- [Narrator] "Alicia took a random sample of mobile phones" "and found a positive linear relationship" "between their processor speeds and their prices." "Here is computer output from a least-squares" "regression analysis on her sample." So just to be clear what's going on, she took a sample of phones, they're not telling us exactly how many, but she took a number of phones and she found a linear relationship between processor speed and prices. So this is price right over here, and this is processor speed right over here. And then she plotted her sample. For every phone would be a data point, and so you see that, and then she put those data points into her computer, and it was able to come up with a line, a regression line, for her sample. And her regression line for her sample, if we say that's going to be y is, or y hat is going to be a plus bx, for her sample, a is going to be 127.092, so that's that over there, and for her sample, the slope of the regression line is going to be the coefficient on speed. Another way to think about it, this x variable right over here is speed, so the coefficient on that is the slope. But we have to remind ourselves that these are estimates of maybe some true truth in the universe. If she were able to sample every phone in the market, then she would get the true population parameters, but since this is a sample, it's just an estimate. And she, just because she sees this positive linear relationship in her sample doesn't necessarily mean that this is the case for the entire population. She might have just happened to sample things that had this positive linear relationship. And so that's why she's doing this hypothesis test. And in a hypothesis test, you actually assume that there isn't a relationship between processor speed and price. So Beta right over here, this would be the true population parameter for regression on the population. So if this is the population right over here, and if somehow, where it's price on the vertical axis, and processor speed on the horizontal axis, and if you were able to look at the entire population, I don't know how many phones there are, but it might be billions of phone, and then do a regression line, then our null hypothesis is that the slope of the regression line is going to be zero. So the regression line might look something like that, where the equation of the regression line for the population, y hat would be Alpha plus Beta times, times x. And so our null hypothesis is that Beta's equal to zero, and the alternative hypothesis, which is her suspicion, is that the true slope of the regression line is actually greater than zero. "Assume that all conditions for inference have been met." "At the Alpha equals 0.01 level of significance," "is there sufficient evidence to conclude" "a positive linear relationship between these variables" "for all mobile phones?" "Why?" So pause this video and see if you can have a go at it. Well, in order to do this hypothesis task, we have to say, "Well, assuming the null hypothesis" "is true, assuming this is the actual slope of the" "population regression line," I guess you could think about it, "what is the probability of us getting" "this result right over here?" And what we can do is use this information and our estimate of the sampling distribution of the sample regression line slope, and we can come up with a T-statistic. And for this situation where our alternative hypothesis is that our true population regression slope is greater than zero, our P-value can be viewed as the probability of getting a T-statistic greater than or equal to this. So getting a T-statistic greater than or equal to 2.999. Now, you could be tempted to say, "Hey, look" "there's this column that gives us a P-value," "maybe they just figured out for us" "that this probability is 0.004." And we have to be very, very careful here, because here, they're actually giving us, I guess you could call it a two-sided P-value. If you think of a T-distribution, and they would do it for the appropriate degrees of freedom, this is saying, "What's the probability" "of getting a result where the" "absolute value is 2.999 or greater?" So if this is T equals zero right here in the middle, and this is 2.999, we care about this region. We care about this right tail. This P-value right over here, this is giving us not just the right tail, but it's also saying, "Well, what about getting something less than" "negative 2.999, or including negative 2.99?" So it's giving us both of these areas, so if you want the P-value for this scenario, we would just look at this. And as you can see, because this distribution is symmetric, the T-distribution is going to be symmetric, you take half of this. So this is going to be equal to 0.002. And what you'd do in any significance test is then compare your P-value to your level of significance. And so if you look at 0.002 and compare it to 0.01, which of these is greater? Well, at first your eyes might say, "Hey, two is greater than one," but this is two thousandths versus one hundredth. This is 10 thousandths right over here. So in this situation, our P-value is less than our level of significance, and so we're saying, "Hey, the probability of getting a result" "this extreme or more extreme is so low," "if we assume our null hypothesis," "that in this situation we will reject." "We will decide to reject our null hypothesis," "which would suggest the alternative." So, "Is there sufficient evidence to conclude" "a positive linear relationship" "between these variables for all mobile phones?" Yes. "Why?" Because, because P-value is less than our significance level, and so we reject our null hypothesis, which suggests, suggests our alternative hypothesis.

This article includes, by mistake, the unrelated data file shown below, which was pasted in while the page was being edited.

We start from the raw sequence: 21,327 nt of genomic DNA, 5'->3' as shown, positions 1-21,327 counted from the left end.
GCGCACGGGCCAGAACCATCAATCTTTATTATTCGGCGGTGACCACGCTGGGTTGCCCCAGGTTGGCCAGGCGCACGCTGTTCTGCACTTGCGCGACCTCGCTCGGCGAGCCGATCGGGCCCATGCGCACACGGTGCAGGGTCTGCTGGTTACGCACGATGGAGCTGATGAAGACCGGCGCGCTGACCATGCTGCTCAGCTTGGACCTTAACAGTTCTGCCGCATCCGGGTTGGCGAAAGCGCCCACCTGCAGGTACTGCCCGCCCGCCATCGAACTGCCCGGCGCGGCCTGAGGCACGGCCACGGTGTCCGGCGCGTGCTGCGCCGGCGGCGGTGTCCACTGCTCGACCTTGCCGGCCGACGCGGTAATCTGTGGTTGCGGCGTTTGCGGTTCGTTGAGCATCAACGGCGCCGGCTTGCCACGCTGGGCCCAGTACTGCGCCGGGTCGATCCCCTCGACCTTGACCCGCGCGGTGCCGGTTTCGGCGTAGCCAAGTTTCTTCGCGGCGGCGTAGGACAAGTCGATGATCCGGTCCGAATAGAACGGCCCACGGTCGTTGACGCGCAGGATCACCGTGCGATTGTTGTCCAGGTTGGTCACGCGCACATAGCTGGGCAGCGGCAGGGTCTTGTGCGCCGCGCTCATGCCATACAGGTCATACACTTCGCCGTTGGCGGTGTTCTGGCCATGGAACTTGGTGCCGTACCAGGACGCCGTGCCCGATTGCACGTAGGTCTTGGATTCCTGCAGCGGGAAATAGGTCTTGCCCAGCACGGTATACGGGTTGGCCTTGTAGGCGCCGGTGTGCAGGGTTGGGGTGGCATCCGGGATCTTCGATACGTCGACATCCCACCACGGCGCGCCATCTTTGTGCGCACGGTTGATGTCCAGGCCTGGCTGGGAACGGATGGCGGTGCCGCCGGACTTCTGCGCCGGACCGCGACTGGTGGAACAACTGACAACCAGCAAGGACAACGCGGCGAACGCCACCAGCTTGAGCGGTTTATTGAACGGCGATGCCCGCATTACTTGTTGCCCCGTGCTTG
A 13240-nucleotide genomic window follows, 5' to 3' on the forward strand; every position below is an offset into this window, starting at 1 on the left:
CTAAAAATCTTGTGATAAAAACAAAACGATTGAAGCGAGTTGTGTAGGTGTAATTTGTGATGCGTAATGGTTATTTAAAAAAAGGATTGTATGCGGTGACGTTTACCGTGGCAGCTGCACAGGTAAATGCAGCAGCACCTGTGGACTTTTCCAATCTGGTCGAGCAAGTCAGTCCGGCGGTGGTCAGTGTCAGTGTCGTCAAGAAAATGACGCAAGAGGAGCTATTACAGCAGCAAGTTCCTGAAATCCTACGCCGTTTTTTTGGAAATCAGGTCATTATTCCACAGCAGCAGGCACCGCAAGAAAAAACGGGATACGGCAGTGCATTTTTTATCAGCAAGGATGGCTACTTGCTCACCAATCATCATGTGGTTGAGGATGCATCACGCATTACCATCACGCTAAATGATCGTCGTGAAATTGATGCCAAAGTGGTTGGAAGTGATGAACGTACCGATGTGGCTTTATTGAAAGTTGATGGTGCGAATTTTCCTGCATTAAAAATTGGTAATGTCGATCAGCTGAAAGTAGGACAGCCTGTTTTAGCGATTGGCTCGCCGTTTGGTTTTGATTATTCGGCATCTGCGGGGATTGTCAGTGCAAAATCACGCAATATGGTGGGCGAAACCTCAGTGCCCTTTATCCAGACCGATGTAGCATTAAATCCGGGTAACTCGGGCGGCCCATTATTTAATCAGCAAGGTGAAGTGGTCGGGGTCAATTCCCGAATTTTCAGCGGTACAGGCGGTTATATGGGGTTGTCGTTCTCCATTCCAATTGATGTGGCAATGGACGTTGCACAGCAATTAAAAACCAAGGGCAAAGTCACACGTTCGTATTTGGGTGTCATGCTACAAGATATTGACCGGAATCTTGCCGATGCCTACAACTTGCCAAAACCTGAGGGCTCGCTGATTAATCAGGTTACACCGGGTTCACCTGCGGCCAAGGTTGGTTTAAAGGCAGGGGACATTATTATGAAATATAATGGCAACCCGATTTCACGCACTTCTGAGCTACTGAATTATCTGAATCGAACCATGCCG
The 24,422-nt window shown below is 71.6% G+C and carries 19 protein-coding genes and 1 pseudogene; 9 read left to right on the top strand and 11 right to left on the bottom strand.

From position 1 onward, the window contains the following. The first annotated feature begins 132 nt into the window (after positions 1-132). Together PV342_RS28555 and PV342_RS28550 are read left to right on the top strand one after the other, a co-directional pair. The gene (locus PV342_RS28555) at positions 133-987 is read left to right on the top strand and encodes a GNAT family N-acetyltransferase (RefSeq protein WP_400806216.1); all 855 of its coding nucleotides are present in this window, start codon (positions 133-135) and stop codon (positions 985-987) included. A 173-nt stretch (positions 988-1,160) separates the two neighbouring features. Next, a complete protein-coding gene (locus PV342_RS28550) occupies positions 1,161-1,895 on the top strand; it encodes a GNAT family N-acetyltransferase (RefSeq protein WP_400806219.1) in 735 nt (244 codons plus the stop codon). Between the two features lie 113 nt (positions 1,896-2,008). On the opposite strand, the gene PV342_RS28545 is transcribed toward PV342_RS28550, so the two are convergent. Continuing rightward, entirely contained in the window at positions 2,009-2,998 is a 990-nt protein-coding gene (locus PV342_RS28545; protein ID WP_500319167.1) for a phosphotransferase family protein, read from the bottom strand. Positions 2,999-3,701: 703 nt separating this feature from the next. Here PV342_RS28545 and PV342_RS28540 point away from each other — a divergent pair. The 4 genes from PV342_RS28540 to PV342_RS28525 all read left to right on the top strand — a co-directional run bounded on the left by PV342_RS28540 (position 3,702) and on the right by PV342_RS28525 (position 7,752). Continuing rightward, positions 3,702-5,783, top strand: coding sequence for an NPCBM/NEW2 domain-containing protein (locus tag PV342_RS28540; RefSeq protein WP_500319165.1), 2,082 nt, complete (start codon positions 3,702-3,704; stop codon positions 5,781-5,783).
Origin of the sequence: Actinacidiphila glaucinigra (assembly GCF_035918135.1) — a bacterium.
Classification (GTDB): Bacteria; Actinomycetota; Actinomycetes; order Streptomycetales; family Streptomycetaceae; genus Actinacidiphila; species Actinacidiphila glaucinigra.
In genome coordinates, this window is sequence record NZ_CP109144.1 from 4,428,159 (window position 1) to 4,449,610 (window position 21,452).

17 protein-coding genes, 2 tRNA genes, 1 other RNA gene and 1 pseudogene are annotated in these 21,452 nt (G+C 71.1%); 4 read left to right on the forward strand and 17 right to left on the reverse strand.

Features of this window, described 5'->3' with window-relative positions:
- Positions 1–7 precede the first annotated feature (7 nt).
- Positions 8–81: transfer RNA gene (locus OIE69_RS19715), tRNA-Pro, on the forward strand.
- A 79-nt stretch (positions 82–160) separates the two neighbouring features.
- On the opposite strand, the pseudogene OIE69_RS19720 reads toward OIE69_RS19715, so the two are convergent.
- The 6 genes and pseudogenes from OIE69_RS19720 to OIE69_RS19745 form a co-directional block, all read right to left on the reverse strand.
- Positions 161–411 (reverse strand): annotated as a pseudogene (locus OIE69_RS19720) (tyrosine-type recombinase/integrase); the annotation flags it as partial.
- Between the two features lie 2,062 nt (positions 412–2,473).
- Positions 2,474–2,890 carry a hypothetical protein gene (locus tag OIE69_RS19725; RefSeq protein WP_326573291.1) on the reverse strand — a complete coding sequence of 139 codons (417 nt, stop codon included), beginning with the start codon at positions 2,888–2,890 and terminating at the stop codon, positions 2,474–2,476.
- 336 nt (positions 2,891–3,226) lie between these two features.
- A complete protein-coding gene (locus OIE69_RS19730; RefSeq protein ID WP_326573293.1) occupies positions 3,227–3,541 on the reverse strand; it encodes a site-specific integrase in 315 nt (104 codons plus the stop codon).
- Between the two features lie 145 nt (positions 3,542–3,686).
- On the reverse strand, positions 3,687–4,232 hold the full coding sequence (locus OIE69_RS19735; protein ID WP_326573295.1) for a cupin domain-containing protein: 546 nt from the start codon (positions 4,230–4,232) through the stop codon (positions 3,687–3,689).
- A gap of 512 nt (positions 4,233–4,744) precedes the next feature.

AP® is a registered trademark of the College Board, which has not reviewed this resource.